In addition to participating in volunteer workweeks, you can support Project Amigo by sponsoring individual students. Currently, more than 300 students are supported in this fashion, including 76 who have Canadian sponsors: 39 in elementary school, 11 in junior high, 12 in high school, 13 in university and one in technical school.

“Our goal is to increase the number of students sponsored by Canadians to 100 by the end of 2018,” Elly says.

It costs $135 to sponsor a student in elementary school and $765 for a junior/senior high student. With the cost to sponsor a university or technical school student $5,000 or more, it’s common for several individuals or Rotary clubs to combine their resources for those sponsorships.

Representatives of Project Amigo have a booth at the RI Convention in Toronto and are often in the House of Friendship at District conferences.

“Project Amigo has changed my life,” Elly says. “It has given me a better understanding of who I am as a person. It may change yours too.”

 

2018: the best year to attend a Rotary International Convention

RotaryConvention2018District Governor Frank Reitz hopes that Rotarians from District 5370 will take advantage of the proximity of the 2018 Rotary International Convention to attend it when it takes place June 23 to 27, in downtown Toronto. 

Click here to register.

“It’s not going to be any closer than in 2018 for several years,” District Governor Frank Reitz says. “It’s going to be more affordable because hotels and other expenses will be in Canadian dollars.”

Wait until next year to attend a RI Convention and you will face a transatlantic flight, including the requirement to make connections at two or more airports before arriving in the host city, Hamburg, Germany. In subsequent years, conventions are scheduled for Honolulu (2020) and Taipei, Taiwan (2021). 

The RI Convention won’t be in North America (Houston, Texas) again until 2022 and won’t return to Canada until 2025, when it’s scheduled for Calgary.

“I think that a RI convention is a great event for any Rotarian to attend. You are able to getter a better sense of Rotary as a worldwide organization of which your club is part,” Frank says. 

“When 25- to 30,000 Rotarians get together as a community, it’s a good opportunity to see Rotary from different perspectives and realize its potential to have a positive impact in so many ways, in so many places,” Frank says. “It’s a view of Rotary beyond the District.”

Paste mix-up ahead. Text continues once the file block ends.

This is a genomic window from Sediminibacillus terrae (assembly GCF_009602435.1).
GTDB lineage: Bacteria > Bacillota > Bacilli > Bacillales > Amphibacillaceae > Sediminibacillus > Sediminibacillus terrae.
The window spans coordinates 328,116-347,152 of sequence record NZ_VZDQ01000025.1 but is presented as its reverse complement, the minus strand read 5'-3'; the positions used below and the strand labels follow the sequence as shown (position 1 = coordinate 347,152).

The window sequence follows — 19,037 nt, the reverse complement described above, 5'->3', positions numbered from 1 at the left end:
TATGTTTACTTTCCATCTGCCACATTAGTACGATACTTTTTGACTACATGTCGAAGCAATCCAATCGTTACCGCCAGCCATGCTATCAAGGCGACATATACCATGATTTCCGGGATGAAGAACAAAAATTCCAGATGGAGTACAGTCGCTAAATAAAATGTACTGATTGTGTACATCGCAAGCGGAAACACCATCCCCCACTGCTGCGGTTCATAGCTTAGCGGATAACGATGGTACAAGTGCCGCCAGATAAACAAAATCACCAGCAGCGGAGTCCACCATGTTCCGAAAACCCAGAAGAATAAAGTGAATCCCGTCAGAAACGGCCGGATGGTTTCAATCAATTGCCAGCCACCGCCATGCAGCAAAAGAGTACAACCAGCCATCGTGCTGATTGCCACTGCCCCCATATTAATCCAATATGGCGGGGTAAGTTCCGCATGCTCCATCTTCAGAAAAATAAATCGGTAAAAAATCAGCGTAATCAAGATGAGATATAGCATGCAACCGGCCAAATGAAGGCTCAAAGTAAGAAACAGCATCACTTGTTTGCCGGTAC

Other frequent convention attendees agree. 

From her first convention in Buenos Aires, Brazil, in 2000, Past District Governor (2005-2006) Elly Contreras (Rotary E-Club of Canada One) was hooked. 

“I was so immensely impressed and learned so much that I wanted to go back,” she said. And go back she did, attending the 2001 convention in San Antonio, Texas, prior to becoming president of the Rotary Club of Stony Plain. “It made everything so much easier,” she said. “I was motivated to lead my club.”

Since that convention, she has attended nine more.

Elly encourages others Rotarians to attend to develop “a better understanding of Rotary, beyond the club and District level.”

 Past District Governor (2008-2009) Ross Tyson (RC of Edmonton Northeast) lists several reasons to attend conventions. “Knowledge, a lifetime list of friends in different countries, and the opportunity to meet so many like-minded people.

“Plus you get to see countries that you might not otherwise plan to visit,” which for Ross has included Korea, Thailand and Portugal. The first of the 12 conventions he attended was in Taipei, Taiwan, in 1995.  

Ross feels there are several benefits for Rotarians who attend a RI convention. “They will be surprised, if it is their first convention, by all the Rotary information and the world of Rotary. It will change your mindset about Rotary,” he says. “Conventions are hands-down the best learning experience for Rotarians.”

Telling Rotary’s story: make it personal and local

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The image from September 2015 was disturbing: the lifeless body of a three-year-old boy, clad in a red T-shirt, lying face down on a Turkish beach where he had washed ashore.

Many of us may have thought, “That’s terrible. Someone should do something to help these people.”

That could have been the end of it. We were all aware of the Syrian refugee crisis. We had read newspaper articles and seen the pictures on television screens. The boy was another victim of the war in Syria and the hopes of families to escape the turmoil of their homeland.

Typically, these tragic images are driven from our minds by a parade of other, equally horrific pictures of other victims of war, famine and natural disasters. But there is a reason this event did not quickly fade from of our collective memory.

Within days of the photo appearing, a Vancouver hairdresser stepped forward. She identified the boy on the beach as her brother’s son. Having escaped Syria, her brother had hoped to bring his family to Canada.